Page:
11 February 2019

In Cold Blood, by Truman Capote


Finally. I finally settled down with this tragic true crime story and it's one I won't soon forget. While there were pieces here and there I didn't care for, In Cold Blood is simplistic and terrifying, sharing an alarming and unsettling story set amidst cornfields and blue sky America in the late 1950s. Perhaps this is when the phrase "it could happen here, it could happen anywhere" was first born.

In a small section of rural America, a prominent family, the Clutters, well-known and liked in Holcomb, Kansas were brutally cut down and murdered in their own home. Two killers used a shotgun and killed all four of the family members one night in 1959, and left with almost no trace.

Within the first few pages, it's clear why this book is a classic in the true crime category - while in some moments there is a small sense of pomp and glorified grandeur similar to other books in its genre, it feels like it's only on the top. Deep below that, the dark story of a ruthless crime steers left and right, bringing you immediately to whom the killers are and to the officers following the trail to capture them. It is an unbelievable story, and so beautifully written.

Capote maintains this sincere polish of writing, so pure and thorough that the contents of it all, the meaningless act, the victims, sat with me for weeks. It is a disturbing night, truly harrowing final hours for this family and what happens after: the difficult attempts to understand just why they were so remorselessly executed, the search for the killers, the killers' backgrounds, and more.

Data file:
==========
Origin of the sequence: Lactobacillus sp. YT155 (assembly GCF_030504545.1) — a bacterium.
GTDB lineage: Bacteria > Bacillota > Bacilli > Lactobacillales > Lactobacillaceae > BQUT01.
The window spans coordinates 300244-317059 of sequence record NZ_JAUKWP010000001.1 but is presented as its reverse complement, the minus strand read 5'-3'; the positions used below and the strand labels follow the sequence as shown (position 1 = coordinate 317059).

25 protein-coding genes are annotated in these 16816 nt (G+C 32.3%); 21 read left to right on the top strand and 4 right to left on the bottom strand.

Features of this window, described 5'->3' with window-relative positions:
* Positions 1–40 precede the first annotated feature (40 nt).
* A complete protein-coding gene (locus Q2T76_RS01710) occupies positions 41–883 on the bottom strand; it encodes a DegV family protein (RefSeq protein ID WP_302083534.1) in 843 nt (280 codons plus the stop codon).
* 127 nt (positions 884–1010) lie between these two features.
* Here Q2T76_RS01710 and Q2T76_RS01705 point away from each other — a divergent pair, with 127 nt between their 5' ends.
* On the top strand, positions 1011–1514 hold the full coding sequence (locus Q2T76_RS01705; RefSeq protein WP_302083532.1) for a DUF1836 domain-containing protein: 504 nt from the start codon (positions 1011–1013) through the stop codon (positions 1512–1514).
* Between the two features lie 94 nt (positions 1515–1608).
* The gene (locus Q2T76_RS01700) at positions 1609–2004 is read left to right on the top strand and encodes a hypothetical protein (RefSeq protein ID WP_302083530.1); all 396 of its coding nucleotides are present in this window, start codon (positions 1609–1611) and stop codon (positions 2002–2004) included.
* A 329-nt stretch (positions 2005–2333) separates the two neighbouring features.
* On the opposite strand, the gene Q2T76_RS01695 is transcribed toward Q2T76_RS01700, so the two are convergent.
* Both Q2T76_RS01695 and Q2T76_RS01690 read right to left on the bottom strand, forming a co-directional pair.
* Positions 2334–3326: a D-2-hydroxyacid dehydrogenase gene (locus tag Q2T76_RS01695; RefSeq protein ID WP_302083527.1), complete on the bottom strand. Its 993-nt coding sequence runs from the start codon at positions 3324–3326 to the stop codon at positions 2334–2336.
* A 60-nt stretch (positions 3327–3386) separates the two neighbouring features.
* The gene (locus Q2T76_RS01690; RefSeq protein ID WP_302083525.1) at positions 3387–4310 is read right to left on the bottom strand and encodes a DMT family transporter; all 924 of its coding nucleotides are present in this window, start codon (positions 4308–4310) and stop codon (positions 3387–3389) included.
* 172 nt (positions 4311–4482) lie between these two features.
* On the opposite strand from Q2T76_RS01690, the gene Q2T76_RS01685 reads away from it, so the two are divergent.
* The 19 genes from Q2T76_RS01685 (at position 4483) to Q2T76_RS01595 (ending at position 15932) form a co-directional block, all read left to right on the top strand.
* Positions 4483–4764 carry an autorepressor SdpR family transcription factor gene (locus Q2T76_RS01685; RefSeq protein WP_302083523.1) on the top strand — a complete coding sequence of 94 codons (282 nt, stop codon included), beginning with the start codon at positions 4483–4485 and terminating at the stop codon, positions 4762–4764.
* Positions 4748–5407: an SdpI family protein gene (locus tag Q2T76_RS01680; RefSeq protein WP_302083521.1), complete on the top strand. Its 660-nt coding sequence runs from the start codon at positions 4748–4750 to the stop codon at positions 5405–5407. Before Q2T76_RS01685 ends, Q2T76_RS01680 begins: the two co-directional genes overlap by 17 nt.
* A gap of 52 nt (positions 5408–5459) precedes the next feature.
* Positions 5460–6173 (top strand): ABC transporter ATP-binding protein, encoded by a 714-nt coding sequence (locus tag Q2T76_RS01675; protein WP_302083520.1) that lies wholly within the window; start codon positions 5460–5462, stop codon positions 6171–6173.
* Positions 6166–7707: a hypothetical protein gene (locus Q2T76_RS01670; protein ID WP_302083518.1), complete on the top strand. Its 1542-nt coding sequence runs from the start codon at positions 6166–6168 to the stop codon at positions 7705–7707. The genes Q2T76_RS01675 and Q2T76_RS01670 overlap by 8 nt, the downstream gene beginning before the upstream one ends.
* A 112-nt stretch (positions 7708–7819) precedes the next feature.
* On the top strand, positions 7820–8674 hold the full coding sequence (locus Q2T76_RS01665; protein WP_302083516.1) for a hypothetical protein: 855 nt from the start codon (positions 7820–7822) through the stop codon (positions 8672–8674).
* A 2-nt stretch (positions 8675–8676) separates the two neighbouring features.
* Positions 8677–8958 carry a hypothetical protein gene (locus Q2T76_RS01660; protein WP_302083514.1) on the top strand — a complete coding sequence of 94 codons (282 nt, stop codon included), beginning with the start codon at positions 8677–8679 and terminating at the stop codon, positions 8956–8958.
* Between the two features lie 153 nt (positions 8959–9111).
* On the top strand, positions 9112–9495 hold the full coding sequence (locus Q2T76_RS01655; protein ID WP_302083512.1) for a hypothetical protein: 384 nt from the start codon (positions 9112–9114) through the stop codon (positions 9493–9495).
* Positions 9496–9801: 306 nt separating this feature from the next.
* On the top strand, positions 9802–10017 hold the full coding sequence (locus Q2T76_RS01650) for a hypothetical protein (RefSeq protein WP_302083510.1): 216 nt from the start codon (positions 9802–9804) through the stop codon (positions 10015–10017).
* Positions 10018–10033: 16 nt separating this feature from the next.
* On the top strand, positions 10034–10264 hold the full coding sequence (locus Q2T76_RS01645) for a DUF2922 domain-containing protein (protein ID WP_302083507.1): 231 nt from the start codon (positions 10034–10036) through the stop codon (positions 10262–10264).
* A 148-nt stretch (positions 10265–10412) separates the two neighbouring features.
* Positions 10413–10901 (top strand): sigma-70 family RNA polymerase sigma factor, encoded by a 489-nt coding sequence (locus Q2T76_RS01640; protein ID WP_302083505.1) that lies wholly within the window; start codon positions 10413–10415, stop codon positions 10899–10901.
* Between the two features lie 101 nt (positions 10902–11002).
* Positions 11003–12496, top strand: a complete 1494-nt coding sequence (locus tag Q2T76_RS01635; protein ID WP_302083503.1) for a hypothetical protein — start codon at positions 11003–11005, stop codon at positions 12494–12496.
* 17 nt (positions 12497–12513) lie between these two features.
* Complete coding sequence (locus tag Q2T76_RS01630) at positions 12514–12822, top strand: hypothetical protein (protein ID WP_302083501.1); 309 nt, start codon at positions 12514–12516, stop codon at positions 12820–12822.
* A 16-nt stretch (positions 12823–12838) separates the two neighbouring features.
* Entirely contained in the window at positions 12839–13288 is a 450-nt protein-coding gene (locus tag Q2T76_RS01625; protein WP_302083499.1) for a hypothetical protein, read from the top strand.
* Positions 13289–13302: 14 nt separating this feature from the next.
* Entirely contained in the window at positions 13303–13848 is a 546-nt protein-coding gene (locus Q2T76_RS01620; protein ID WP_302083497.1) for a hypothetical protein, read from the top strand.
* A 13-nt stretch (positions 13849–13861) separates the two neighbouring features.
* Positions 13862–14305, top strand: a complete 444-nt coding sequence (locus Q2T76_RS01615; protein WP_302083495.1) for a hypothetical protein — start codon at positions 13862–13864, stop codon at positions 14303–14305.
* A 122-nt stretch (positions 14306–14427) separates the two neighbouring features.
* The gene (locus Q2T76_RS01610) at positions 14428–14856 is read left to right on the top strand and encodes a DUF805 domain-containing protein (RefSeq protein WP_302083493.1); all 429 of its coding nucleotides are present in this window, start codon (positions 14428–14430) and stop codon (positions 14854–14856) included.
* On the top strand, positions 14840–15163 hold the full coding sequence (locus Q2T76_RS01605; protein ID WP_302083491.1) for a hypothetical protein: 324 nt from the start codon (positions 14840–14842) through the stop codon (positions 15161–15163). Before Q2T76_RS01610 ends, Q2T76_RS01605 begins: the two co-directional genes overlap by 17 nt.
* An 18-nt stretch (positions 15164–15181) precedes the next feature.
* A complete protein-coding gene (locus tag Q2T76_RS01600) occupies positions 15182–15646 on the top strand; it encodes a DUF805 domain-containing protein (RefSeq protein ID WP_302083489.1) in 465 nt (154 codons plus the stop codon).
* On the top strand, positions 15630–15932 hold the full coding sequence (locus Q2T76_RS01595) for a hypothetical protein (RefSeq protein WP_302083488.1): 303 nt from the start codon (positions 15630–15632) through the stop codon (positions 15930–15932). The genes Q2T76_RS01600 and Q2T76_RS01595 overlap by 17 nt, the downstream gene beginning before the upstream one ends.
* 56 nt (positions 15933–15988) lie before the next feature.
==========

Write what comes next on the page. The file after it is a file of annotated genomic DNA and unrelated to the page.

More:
This is unquestionably one of the premiere and integral books to set the stage for the true crime genre. And I loved the way Capote told the tale, I do. I simply wanted more about the Clutter family, equal amounts of the sweet and strong husband, the ailing wife, the young Nancy at sixteen-years-old who loved animals and had a high school sweetheart who worshiped the ground she walked on, and just as young Kenyon, at only fifteen-years-old who was making a chest for one of his older sisters as a present. While I am as fascinated as any other true crime reader on exactly what compels a murderer and why they ultimately conduct the act, In Cold Blood lacked in its tender and loving detail and description of the Clutter family. It felt almost, dare I say, obligatory, the inserted sections of Herb, Bonnie, Nancy, and Kenyon. I found myself sickeningly sad for the two murderers at one point. Of course, each criminal usually has a severely horrible upbringing, but I was upset that I was reading in slight empathy for the criminals, when I felt an almost absent connection to the Clutters. It took me Googling away to uncover more of the details of the family, the older sisters, or Nancy's boyfriend, to find the pieces that made them the whole of who they were together, and it was then that I felt the respect for the loving family, more than the book offered. I did read that there will be a Netflix documentary soon entitled Cold Blooded, and it is supposed to fill that gap on Capote's family insight. Another article I read alluded to the Clutter family not being very welcoming to Capote, finding him to be jumping on the story just to make money. It's understandable why they would feel that way. I would imagine it might not have felt very decent for the older sisters to discuss their family, so soon after the tragedy. Instead, Capote focused on the killers, which was detailed, shocking, saddening, and thoughtfully written. There might never be a true understanding on why the killers did what they did, but Capote was able to address the very real issue that there is a reason why some grow up to do what they do. It is frightening how easily led a person can be, and how easily corrupted a person can become.